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Researchers showcase new breakthroughs for unlocking the potential of plasmonics

GIST researchers showcase new breakthroughs for unlocking the potential of plasmonics
Researchers from the Gwangju Institute of Science and Technology, Korea present a comprehensive review of growth techniques for tailored plasmonic nanomaterials and reveal clock-inspired magnesium nano-rotamers. Credit: Hyeon-Ho Jeong / GIST

Plasmonics are special optical phenomena that are understood as interactions between light and matter and possess diverse shapes, material compositions, and symmetry-related behavior. The design of such plasmonic structures at the nanoscale level can pave the way for optical materials that respond to the orientation of light (polarization), which is not easily achievable in bulk size and existing materials.

In this regard, "shadow growth" is a technique that utilizes vacuum deposition to produce nanoparticles from a wide range of 2D and 3D shapes at nanoscale. Recent research progress in controlling this shadow effect has broadened the possibilities for the creation of different nanostructures.

Now, in twin studies led by Assistant Professor Hyeon-Ho Jeong from the Gwangju Institute of Science and Technology (GIST), Republic of Korea, researchers have comprehensively shed light on the recent advances in shadow growth techniques for hybrid plasmonic nanomaterials, including clock-inspired designs containing magnesium (Mg).

The studies were published in Advanced Materials on 25 March 2022 (with Jang-Hwan Han and Doeun Kim as co-first authors and Professor Peer Fischer and Dr. Jeong as co-corresponding authors) and Advanced Optical Materials on 20 November 2023 (with Juhwan Kim and Jang-Hwan Han as co-first authors and Dr. Jeong as the corresponding author), respectively.

The shadow effect here refers to the presence of "dark" areas on a surface that are concealed by "seed" molecules, and hence, inaccessible for the deposition of vaporized materials, much like shadow areas where light cannot reach.

Elaborating on this further, Dr. Jeong says, "Since these shadowed areas are the regions where the material cannot be deposited, an array of three-dimensional nanostructures can be formed. This formation depends on the size of the seed, spacing between the seeds, and the inclination of the substrate."

In addition, says Doeun Kim, a Ph.D. student, "Creation of unique nanostructures is influenced by the introduction of rotation during the process, based on rotation speed, time, and angle, ultimately forming three-dimensional nanostructures."

In the first study (featured as a cover-page article), the team showcased the production of various nanostructures using a specific shadow growth technique known as glancing angle deposition. These structures exhibit tunable optical properties achieved through suitable modifications to their material, shape, and surrounding environment.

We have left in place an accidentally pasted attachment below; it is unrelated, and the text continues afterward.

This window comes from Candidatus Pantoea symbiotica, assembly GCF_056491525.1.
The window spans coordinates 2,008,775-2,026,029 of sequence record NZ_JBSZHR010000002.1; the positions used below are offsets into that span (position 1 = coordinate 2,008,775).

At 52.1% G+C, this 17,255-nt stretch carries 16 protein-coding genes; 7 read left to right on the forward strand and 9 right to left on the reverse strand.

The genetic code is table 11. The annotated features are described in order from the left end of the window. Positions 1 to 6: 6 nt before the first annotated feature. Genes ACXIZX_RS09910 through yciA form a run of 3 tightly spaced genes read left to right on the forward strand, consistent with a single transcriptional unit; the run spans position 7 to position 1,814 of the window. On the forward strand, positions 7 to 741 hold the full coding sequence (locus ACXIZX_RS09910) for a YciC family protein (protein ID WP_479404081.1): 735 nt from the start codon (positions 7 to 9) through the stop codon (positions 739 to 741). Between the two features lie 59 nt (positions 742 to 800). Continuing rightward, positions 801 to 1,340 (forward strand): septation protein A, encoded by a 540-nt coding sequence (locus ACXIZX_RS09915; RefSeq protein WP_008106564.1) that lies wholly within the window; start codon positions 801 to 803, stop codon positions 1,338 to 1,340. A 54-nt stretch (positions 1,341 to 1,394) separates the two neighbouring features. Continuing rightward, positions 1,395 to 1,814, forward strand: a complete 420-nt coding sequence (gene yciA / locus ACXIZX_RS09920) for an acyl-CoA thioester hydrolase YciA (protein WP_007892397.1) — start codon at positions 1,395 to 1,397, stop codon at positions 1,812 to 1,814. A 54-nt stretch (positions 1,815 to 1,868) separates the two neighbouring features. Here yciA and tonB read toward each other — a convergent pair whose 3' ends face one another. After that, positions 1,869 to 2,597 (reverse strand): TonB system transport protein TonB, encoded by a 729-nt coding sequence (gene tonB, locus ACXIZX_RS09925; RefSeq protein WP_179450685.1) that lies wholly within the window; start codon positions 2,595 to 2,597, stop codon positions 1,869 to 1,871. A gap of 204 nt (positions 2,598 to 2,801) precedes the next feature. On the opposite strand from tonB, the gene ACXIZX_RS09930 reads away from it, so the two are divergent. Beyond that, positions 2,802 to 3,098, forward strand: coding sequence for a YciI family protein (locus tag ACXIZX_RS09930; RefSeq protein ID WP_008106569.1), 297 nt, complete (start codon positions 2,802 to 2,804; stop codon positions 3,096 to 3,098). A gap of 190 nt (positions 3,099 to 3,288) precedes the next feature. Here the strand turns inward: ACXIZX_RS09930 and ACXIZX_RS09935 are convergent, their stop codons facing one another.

Their review also emphasizes a broad range of potential applications, including nano- and micro-robots for wound healing and drug delivery in the human body, photonic devices, and chiral spectroscopy, among others.

For the subsequent study, the team created 3D rotamers (molecules with specific rotational arrangements) capable of both linear and circular polarization, as well as storing a significant amount of information.

This clock-inspired design involves placing two made of Mg at a certain modifiable angle, resembling the hour and minute hands of a clock. These nanostructures also hold promise for various applications, such as the secure verification of items like banknotes, anti-counterfeiting devices, and displays capable of transitioning to desired optical states, as needed.

Talking about these developments and envisioning the future of plasmonics, Dr. Jeong says, "These rotamers can have potential utilization in physically unclonable functions, an area currently under intensive research for ensuring robust security levels of hardware, such as PCs or servers."

Ph.D. student Juhwan Kim adds, "In particular, the ability to selectively filter UV light sources and specific visible wavelengths depending on the polarization state can also be used in glasses and windows to protect eyes and skin by blocking UV rays from sunlight."

More information: Jang‐Hwan Han et al, Plasmonic Nanostructure Engineering with Shadow Growth, Advanced Materials (2022). DOI: 10.1002/adma.202107917

Juhwan Kim et al, Plasmonic Nano‐Rotamers with Programmable Polarization‐Resolved Coloration, Advanced Optical Materials (2023). DOI: 10.1002/adom.202301730

Citation: Researchers showcase new breakthroughs for unlocking the potential of plasmonics (2024, January 30) retrieved 19 April 2024 from
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